My objective in dealing with the US would not be to try to persuade it to start being nice to me. My sole objective would be to keep the US from dropping bombs on me while I went about my business. If I wanted the world to be nicer to me (as I would), I would talk to other countries – not the US – about how unfair life is for me, and try to persuade those other countries to stop sucking up to the US quite so much. Only after I’d gotten to be much better friends with those other countries, and much stronger on my own, would I consider trying to make friends with the US. Until then I’d try to ignore it as much as possible, and certainly would not needlessly provoke it.

    The very last thing I’d do while going about my business and ignoring the US is to provoke some US President by playing “hide the ball” games with its nuclear program, especially one from the political party whose members are generally rumored to be missing large testicles. For the life of me, I just don’t see what Iran thinks it gains

  212. Arnold Evans says:

    pirouz_2 says:
    November 13, 2011 at 6:22 pm

    All I can see is that after that comment by Jeffery Lewis there are no more comments from Arnold.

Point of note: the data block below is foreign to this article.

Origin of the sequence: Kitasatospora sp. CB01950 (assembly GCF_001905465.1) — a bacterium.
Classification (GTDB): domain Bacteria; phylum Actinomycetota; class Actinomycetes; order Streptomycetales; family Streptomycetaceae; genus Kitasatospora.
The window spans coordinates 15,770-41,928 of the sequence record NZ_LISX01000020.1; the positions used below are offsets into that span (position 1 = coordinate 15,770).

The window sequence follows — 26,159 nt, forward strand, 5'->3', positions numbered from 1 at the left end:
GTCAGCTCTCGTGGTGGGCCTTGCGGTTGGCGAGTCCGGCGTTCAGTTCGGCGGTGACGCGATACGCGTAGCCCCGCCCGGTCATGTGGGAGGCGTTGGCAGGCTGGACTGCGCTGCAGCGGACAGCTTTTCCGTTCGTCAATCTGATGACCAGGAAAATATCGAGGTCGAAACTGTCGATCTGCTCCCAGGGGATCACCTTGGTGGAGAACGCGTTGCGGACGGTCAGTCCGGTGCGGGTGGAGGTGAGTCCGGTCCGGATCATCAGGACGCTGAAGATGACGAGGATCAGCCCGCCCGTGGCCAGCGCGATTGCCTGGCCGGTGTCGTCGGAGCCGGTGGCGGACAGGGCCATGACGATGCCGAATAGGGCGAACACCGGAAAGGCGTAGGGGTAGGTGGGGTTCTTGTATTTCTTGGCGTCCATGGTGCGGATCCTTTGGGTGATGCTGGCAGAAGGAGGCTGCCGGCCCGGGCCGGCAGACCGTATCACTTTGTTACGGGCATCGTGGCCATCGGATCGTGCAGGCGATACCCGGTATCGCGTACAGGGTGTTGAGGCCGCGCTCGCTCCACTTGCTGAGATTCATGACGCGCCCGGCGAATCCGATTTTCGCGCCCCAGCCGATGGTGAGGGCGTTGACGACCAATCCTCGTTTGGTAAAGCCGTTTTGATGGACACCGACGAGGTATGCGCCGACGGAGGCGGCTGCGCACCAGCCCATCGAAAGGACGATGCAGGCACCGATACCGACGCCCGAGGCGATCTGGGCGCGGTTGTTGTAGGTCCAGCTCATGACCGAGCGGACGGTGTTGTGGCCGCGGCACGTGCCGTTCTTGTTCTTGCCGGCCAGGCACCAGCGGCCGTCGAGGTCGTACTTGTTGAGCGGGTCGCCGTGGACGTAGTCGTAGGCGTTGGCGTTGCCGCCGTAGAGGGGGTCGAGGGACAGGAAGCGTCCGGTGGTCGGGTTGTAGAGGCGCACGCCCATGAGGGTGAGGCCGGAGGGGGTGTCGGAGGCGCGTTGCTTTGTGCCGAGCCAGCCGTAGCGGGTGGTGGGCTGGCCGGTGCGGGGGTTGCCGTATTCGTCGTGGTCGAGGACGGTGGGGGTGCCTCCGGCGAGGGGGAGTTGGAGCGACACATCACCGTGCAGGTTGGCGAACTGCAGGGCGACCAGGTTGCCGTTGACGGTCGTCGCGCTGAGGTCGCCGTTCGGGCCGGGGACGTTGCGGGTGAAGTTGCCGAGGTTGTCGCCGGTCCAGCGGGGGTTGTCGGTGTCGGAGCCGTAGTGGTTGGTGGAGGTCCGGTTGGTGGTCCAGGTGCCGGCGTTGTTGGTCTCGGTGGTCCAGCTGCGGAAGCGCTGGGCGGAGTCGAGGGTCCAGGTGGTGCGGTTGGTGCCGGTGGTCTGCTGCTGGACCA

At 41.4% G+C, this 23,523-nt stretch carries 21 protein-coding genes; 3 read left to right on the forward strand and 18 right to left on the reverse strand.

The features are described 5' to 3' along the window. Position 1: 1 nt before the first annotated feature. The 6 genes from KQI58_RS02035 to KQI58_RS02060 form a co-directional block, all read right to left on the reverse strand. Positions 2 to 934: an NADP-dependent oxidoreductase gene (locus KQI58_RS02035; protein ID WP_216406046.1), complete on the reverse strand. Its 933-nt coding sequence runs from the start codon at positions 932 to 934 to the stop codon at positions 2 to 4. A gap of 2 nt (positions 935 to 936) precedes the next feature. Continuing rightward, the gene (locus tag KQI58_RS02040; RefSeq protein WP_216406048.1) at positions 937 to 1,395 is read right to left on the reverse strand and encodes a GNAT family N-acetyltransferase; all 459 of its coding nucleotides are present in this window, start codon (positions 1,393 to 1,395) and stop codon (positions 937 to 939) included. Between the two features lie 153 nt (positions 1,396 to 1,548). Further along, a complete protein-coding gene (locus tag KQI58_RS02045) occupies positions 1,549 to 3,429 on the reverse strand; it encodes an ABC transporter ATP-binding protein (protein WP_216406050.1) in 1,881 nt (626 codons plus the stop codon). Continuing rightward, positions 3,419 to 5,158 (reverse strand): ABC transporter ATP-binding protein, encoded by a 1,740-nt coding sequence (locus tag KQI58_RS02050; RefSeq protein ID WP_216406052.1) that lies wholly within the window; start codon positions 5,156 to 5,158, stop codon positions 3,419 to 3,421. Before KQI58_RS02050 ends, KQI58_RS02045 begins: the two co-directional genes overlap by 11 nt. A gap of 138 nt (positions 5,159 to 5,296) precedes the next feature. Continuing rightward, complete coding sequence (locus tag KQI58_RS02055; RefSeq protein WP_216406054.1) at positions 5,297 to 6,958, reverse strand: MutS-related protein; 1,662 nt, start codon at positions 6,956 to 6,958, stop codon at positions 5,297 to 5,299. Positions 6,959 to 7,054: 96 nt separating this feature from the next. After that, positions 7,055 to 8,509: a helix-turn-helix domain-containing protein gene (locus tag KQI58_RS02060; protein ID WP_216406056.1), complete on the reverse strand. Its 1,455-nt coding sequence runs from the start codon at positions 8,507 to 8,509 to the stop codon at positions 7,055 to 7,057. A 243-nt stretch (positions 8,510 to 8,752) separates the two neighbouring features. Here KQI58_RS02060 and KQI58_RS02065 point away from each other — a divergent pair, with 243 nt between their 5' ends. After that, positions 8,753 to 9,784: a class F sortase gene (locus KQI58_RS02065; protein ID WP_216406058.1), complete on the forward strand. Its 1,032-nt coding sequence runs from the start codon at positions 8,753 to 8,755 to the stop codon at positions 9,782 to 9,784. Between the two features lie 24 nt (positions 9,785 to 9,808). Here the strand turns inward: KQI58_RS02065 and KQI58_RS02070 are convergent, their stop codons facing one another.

Two or three comments I made before Jeffery decided they need a break from me were then deleted (I can see them as waited to be moderated, last I looked). The most recent post on my blog started as a long comment summarizing the responses I got from Andy and John Schilling over there that was, I believe, deleted from the original blog post. After more than one person had responded to it. I believe the responses are gone also.


    The overall position regarding Iran’s nuclear program of armscontrolwonk, like that of the Western nuclear policy community, is just not coherent, and I guess it is embarrassing to them to see that pointed out.

  213. pirouz_2 says:

    A correction to my previous message: